Northern Ireland

Protesters call for Lord Mayor Niall O Donnghaile's resignation

Protesters at Belfast City Hall
Image caption 200 protesters calling for the lord mayor to resign gathered at City Hall in Belfast

About 200 protesters calling for Belfast's lord mayor to resign gathered at the City Hall on Thursday night.

They were protesting against Sinn Fein's Niall O Donnghaile's refusal to present a Duke of Edinburgh award to a teenage army cadet.

Mr O Donnghaile previously told the BBC that if he had caused offence to anyone then he apologised for it.

He reiterated his apology at the evening's council meeting.

The peaceful protest assembled shortly before the meeting began at 18:00 GMT.

The crowd chanted and held placards with most leaving after about an hour and a half. May Street behind the City Hall was closed for a time and only a small group waited for the meeting to end.

Unionists councillors have said they were "appalled" by the lord mayor's actions. They now need to decide if the matter will be discussed further at a special council meeting on Monday night.

Mr O Donnghaile told the BBC: "If I have caused any offence to anyone, I apologise."

He later released a statement in which he said that he would never go out of his way to cause offence.

"I accept that my decision not to present an award to a British army cadet has caused genuine annoyance," he said.

"I apologise to anyone who has been offended and in particular the young woman involved and her family. That was clearly never my intention."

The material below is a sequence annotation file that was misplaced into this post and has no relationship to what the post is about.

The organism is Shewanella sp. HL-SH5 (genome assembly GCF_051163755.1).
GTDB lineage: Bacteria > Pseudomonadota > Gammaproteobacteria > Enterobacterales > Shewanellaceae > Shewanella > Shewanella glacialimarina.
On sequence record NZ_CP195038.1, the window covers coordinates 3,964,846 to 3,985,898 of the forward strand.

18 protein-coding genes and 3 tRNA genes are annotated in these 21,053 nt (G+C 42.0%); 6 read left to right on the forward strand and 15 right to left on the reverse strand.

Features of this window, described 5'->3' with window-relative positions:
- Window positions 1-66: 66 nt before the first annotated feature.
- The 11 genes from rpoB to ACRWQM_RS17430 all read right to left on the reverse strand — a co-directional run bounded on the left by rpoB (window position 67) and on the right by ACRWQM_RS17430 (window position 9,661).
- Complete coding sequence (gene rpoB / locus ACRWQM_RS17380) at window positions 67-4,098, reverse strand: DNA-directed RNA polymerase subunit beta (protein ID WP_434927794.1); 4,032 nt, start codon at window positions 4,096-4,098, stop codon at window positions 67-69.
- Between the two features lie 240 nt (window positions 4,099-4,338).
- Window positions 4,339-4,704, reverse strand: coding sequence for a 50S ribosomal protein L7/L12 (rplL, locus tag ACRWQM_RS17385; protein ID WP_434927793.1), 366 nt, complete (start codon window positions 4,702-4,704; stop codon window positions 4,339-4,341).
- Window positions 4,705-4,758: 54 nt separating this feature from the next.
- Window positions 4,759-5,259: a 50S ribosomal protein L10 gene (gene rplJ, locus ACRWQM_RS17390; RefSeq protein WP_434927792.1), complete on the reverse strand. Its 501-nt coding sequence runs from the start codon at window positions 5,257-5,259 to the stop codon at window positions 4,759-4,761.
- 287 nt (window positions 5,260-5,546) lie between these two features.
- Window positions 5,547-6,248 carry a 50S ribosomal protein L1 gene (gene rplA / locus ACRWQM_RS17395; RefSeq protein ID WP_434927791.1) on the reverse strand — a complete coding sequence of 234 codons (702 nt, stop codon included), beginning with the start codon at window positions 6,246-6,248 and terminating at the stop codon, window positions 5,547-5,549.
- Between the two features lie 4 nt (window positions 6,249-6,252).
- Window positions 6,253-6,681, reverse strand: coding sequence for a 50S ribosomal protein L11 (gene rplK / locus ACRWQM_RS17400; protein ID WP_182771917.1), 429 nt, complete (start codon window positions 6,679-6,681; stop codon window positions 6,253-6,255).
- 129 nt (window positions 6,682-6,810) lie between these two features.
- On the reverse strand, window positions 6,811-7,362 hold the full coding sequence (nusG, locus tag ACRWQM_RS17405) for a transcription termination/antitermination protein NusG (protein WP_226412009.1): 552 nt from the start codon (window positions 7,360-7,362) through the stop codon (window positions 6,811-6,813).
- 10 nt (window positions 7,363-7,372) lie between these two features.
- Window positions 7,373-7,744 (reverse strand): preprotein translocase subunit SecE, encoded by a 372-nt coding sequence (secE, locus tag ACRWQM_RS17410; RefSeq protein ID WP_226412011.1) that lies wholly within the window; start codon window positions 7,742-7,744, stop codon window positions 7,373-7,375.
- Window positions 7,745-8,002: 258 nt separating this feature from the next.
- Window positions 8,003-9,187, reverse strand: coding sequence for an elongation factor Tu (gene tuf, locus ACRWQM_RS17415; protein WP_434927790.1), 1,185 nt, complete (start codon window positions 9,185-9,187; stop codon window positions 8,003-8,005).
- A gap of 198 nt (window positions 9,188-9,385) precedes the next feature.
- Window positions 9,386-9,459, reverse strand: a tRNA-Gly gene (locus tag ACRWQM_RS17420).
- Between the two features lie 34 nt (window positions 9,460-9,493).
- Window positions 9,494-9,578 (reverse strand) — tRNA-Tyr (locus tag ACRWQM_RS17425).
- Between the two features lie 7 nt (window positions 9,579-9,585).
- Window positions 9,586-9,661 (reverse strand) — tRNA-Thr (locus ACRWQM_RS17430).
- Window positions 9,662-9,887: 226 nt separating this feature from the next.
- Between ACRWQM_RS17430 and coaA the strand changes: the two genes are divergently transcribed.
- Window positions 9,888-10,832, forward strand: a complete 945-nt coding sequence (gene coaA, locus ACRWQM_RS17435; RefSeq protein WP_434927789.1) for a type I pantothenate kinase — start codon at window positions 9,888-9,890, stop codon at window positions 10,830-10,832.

One protester said she would not accept the apology as "it never should have happened in the first place".

Another said: "Time he was out and he's going out."

Image caption Niall O Donnghaile said he would be happy to meet the cadet to explain his decision

Mr O Donnghaile has also come under fire from a senior government minister.

Commons Leader Sir George Young said: "I very much hope we can move forward in a more consensual way than that gesture indicated."

Also speaking in the House of Commons, DUP MP Sammy Wilson called the lord mayor's refusal to present the award a "breathtaking display of bigotry".

However, Sinn Fein's Martin O Muilleor accused unionists of attempting to derail a progressive lord mayor.

"We won't be taking any lectures on inclusion from the DUP. These are the people who, for 100 years, would not have a Catholic lord mayor, never mind a Sinn Fein lord mayor," he said.

"The DUP deputy lord mayor will not talk to the Sinn Fein lord mayor, never mind shake his hand. So whatever lessons we need to learn about outreach, and we all need to stretch ourselves in these matters, we won't be taking any lectures from the DUP."

'Petty bigotry'

In a joint statement from the DUP and UUP, Aldermen Robin Newton and David Brown said that the lord mayor had brought his office into "disrepute by his actions".

They said that "such petty bigotry has no place in modern society".

On Tuesday, Mr O Donnghaile said he would be happy to meet the cadet and her family to explain his decision. He said it was "nothing personal".

"At the last minute I was informed that one of the awards was to be presented to a representative of the Army Cadet Force," Mr O Donnghaile added.

"In order to avoid any unnecessary sensitivities to either party, it was arranged for the outgoing chairman of the organisation to present some of the certificates alongside me.

"I take my responsibilities as being a mayor for all very seriously."

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